Much ado is made of "cultural bias" in various psychometric tests. I don't have strong opinions on the issue. It seems reasonable to think that steps can be taken to minimize, if not remove, cultural bias. It should also be possible to make post-test adjustments to account for such bias. Sparks start to fly when someone implies that one ethnic group is brighter than another; this accounts for the intense academic interest in the subject.

I'm no linguist, but it seems that many languages in this part of the world make heavy use of "counters". The Thai language has about 200 of these words. Indonesian language has many. I've been told that Chinese does as well. English language has a few commonly used counters as well. If you say, "I'd like two loaves of bread", the word "loaves" is the counter. For many objects, English speakers forego the counter (e.g. "She has three stamps"). The Thais, however, use counters for virtually everything. In Thinglish, you'd say "She have stamp three flat thing". There's a special word that helps you count small flat things. In Thai, at least, the counter always follows the thing you're counting, so you wouldn't hear "She have three flat thing stamp".

So, coming back to the puzzle, if you ask a Westerner, "What do you see below?"...


...he would say "I see one one".


Ask him again, and he'll say, "I see two ones".



But, try the same game with a Thai:


In Thinglish, he'd say, "I see one one tua". ("tua" is the Thai counter for letters and numbers)


Now he'll say, "I see one two tua".



By now you probably understand the puzzle. The final number you see in the Western version of the puzzle is 111221. The number has three ones, followed by two twos, followed by one one.


The final number in the Thai version is 122111. That number has one one tua, followed by two two tua, followed by one three tua.


Interestingly, if you reverse the Western result, you get the Thai result!

Another question: given a "seed number" of 1 through 9, will any of the strings eventually converge? For example, if you start with 2, will these strings eventually merge with with the strings you get if you start with 3? If you use the Thai counting system, it will be easier to realize that the answer is "no"!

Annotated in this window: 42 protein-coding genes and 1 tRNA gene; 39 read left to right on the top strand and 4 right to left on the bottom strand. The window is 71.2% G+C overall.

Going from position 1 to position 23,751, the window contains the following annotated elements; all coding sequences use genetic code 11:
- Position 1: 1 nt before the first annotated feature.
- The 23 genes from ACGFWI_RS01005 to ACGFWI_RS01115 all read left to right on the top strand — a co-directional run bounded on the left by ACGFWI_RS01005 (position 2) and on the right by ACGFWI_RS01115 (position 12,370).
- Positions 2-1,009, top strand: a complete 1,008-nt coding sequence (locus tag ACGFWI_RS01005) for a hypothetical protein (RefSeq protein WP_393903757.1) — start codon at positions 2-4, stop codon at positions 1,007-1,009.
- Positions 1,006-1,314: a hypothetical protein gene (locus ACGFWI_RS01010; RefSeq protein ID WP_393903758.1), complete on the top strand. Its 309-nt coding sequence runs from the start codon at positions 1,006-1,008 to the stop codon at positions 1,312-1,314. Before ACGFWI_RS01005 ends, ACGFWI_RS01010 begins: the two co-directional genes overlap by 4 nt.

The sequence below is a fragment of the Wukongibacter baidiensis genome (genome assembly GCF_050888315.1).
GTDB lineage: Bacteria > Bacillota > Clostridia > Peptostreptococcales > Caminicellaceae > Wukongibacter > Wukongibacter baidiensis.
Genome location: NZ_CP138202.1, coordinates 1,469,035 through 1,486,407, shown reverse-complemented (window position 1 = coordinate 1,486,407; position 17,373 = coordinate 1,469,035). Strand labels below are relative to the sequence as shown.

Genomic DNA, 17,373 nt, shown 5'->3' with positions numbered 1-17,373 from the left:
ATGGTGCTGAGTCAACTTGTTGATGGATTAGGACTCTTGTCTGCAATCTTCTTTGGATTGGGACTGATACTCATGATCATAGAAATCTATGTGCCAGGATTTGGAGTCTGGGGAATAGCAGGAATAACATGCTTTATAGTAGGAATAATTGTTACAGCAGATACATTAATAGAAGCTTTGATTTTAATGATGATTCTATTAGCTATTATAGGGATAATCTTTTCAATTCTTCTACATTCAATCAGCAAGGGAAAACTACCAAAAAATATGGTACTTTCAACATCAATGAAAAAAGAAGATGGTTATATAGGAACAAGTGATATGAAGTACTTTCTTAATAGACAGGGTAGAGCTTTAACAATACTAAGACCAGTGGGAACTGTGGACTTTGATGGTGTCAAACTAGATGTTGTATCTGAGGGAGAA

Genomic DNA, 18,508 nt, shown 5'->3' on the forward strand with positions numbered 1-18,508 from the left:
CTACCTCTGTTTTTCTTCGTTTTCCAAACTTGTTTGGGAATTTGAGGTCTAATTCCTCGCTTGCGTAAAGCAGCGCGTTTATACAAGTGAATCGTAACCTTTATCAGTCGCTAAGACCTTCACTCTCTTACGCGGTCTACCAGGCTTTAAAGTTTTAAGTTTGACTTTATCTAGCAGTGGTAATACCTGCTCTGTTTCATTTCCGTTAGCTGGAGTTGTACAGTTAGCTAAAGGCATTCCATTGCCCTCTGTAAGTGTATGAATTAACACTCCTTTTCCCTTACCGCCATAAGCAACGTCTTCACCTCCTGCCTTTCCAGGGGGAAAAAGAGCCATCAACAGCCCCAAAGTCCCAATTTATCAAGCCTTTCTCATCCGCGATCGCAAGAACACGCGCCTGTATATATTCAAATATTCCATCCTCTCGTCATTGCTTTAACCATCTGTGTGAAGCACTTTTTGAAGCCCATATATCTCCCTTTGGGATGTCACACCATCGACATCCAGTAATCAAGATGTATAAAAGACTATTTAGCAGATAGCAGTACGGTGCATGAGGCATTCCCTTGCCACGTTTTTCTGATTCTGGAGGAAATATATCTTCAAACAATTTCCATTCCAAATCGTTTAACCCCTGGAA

In any case, it seems reasonable to believe that one version of the puzzle would be easier/more difficult for Westerners/Thais, given their linguistic habits. A test maker could easily be ignorant of these differences.


A Westerner might find the Asian use of counters to be inefficient. It certainly is, if you're talking about compressing information into the shortest possible sentence. But there are plenty of inefficiencies in the English language. Why say "This is a table" when you could simply say "This table", as you would in Thinglish? Language is not simply about compressing information. It's about offering up information in ways that other brains, with limitations on speed and capacity, can understand. Different languages deal with these limitations in different ways.


Friday, September 5, 2008

Eating Lethocerus Indicus

A perusal of this blog provides ample evidence that culinary sqeamishness isn't one of my weaknesses. I've gobbled many a six-legged creature here in Thailand, to impress, shock, satisfy a dare, or possibly to fill my stomach. The usual mode of preparation is to fry the critters. The (presumably) gooey innards are lost in the process, so you wind up with a clear plastic bag full of crunchy exoskeletons. The vendor has a spray bottle of soy sauce on his cart.

The giant Thai waterbug is different. The males, at least, don't meet their destinies in hot oil. Instead, their reservoirs of pheromones are removed. The pheromone is then used in various sauces. I've tried these sauces.

It's difficult for me to see the appeal. Nail polish remover, ethyl acetate, is the closest comparison I can make. Others claim that the notes of gorgonzola cheese offer similarities (olfactory perception is sooooo subjective). The prime scent components of gorgonzola, however, do not include hexenyl acetate, the waterbug's love juice. You may not be repulsed at the odor of nail polish remover, but you don't mix it in your hollandaise sauce either. Some Thais might claim that essence of waterbug is a taste that only true gourmands can appreciate. For me, however, the real gastronomical delights on this planet are all united in one characteristic: complexity. But pheromones are, by nature, simple, a single chemical that interacts with a single receptor on your amour's antennae.

Thais call the waterbug "mangda". This is not to be confused with horseshoe crabs, whose eggs truly are a delicacy, which also go by the name "mangda". The Thai word for "pimp" is also "mangda" seems that male horseshoe crabs are lazy creatures that often get around by hitching a ride on the backs of females.

I'd post my own photos of the waterbug, but the following, awesome video by an honest-to-goodness zoologist is all you really need.

How many times in history has a Thai waterbug found itself on a $2 bill?